Tiphanie would never recommend other mums to do a specific morning routine to feel in balance. It’s always an individual choice of what feels right for you. “I used to set an alarm, but then it started feeling like a pressure. And then yoga feels like a pressure on your body, so after the workout you feel even more tired and stressed out. I’d say ditch the idea of making a plan or setting up a goal – always listen to your body and do what it asks you to do”.
I’d say ditch the idea of making a plan or setting up a goal – always listen to your body and do what it asks you to do.
Asking her body about its’ needs is not only something she practices when finding ‘me time’. It’s something you should always do she continues: “I would never make excuses. I never tell people I’m sick if I basically just don’t feel like meeting them. Just say ‘I’m not feeling my best today, can we reschedule?’. It’s actually out of respect for that other person, because you don’t want to bring your bad energy to them. If you don’t ask yourself what you need today, everything becomes a drag and that is draining. Daily life is draining and doing me time can be too if it becomes a pressure. The best thing to do is to listen to your body and go with the flow. Basically your goal is to be at peace.
About forgiving yourself
Northern europeans feel very bad and guilty if they break an appointment or if they don’t stick to a statement they already made. It’s like a mindset, but I think it’s very wrong and dangerous for our modern lives. Especially being a parent. Your kids won’t die if you relax on your principles sometimes. Because if you are struggling, they are going to learn that and copy it. They are going to think that’s normal.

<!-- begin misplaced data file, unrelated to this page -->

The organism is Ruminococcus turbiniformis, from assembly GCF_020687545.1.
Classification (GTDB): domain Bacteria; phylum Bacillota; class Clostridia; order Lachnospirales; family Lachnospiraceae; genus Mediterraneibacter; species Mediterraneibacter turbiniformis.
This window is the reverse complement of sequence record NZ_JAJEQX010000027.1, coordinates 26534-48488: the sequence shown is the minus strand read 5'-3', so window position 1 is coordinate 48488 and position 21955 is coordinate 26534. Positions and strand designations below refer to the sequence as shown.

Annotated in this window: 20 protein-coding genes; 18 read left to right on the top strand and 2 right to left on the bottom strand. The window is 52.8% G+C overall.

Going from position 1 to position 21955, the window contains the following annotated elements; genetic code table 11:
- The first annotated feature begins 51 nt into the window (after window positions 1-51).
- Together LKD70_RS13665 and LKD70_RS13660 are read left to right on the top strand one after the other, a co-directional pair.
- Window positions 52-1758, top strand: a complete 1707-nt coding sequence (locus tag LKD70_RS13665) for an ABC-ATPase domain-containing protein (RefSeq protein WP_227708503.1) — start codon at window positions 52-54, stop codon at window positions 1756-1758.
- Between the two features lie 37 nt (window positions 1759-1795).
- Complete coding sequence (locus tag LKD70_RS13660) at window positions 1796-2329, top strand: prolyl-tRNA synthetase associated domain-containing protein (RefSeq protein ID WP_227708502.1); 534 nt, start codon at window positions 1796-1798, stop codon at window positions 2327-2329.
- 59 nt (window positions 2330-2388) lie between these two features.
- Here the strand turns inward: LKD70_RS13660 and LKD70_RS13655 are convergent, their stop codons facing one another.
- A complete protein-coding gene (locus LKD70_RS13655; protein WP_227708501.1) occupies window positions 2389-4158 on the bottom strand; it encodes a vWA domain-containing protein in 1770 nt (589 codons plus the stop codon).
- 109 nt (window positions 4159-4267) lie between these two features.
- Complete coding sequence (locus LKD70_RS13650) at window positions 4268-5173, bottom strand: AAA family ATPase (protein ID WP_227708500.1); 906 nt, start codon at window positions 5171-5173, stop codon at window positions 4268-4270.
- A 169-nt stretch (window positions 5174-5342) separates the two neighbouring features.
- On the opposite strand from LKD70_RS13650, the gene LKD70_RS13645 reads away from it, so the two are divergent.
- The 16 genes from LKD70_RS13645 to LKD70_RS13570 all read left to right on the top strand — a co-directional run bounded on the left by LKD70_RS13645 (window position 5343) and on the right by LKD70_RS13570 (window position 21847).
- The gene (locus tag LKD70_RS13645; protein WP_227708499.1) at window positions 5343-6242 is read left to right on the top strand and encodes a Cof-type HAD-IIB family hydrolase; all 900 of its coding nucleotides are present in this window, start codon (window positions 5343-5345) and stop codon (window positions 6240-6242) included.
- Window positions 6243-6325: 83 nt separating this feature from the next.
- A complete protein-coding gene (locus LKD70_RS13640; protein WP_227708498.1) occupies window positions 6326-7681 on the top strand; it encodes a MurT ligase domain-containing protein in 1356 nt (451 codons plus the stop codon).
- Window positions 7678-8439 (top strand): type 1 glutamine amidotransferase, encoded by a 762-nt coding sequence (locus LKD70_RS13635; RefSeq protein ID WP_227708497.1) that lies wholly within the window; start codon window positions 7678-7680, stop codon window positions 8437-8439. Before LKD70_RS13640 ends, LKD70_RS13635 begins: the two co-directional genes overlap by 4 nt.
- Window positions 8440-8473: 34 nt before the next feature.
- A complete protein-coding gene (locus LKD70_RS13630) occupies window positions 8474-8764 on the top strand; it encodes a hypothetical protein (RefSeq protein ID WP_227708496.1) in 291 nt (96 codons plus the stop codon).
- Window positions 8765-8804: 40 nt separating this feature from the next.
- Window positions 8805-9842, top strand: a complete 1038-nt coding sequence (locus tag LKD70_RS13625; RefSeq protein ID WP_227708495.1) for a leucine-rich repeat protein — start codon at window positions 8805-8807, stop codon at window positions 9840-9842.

I also tell women to loose their shit in front of the kids. I think soft-parenting is bullshit. You are manipulating yourself only to put your kids in a bubble. It’s not like I’m going to spank them – what I mean is that you need to show your kids your true feelings. I yell at my kids all the time, because I feel that’s how I express my feelings, but right away I also say ‘I’m sorry, yelling is wrong, but in the moment it felt like the best way for me to express my emotions’. Kids are resilient, you need them to know about their resilience. By expressing your own emotions is a way of showing them that they are allowed to express their’s too. As long as we are human beings we have human being reactions and emotions, and we make mistakes. And the kids need to know that it’s all normal. The feeling of guilt is something I’ve noticed with a lot of women.”
Kids are individuals and should be treated individually
Do you treat your kids differently? “Yes, my daughter has such a bossy stubborn personality and my son is so gentle – very Australian laid back like his dad. I can’t use a really strong tone with my son, because he will get really upset and when I use it with my daughter she will fight back. I always have to watch out who I’m speaking to. I think it’s really important to treat the genders differently, because the world treats the genders differently. In my household we already split everything equally. Both financially but also with the chores in the home. It’s important that my son sees that daddy takes care of the household and the kids too, and it’s important for my daughter to see that women doesn’t have to take care of everything in the house alone. She is already asking ‘papa, why are mummy always cooking and not you’ and my husband will go ‘that’s because I’m working and mummy isn’t’ but I will correct him saying ‘no, it’s because I cook better meals’ because that is actually the real truth.
Motherhood is a fascinating full time job, because you are constantly inspired to become what you want to be. You are not just doing it for yourself, you are doing it for your kids. I love being a mum. I have never rested, I’m always on the go. But it’s so fantastic to be raising the future.”
Text and photos by Kajsa Englesson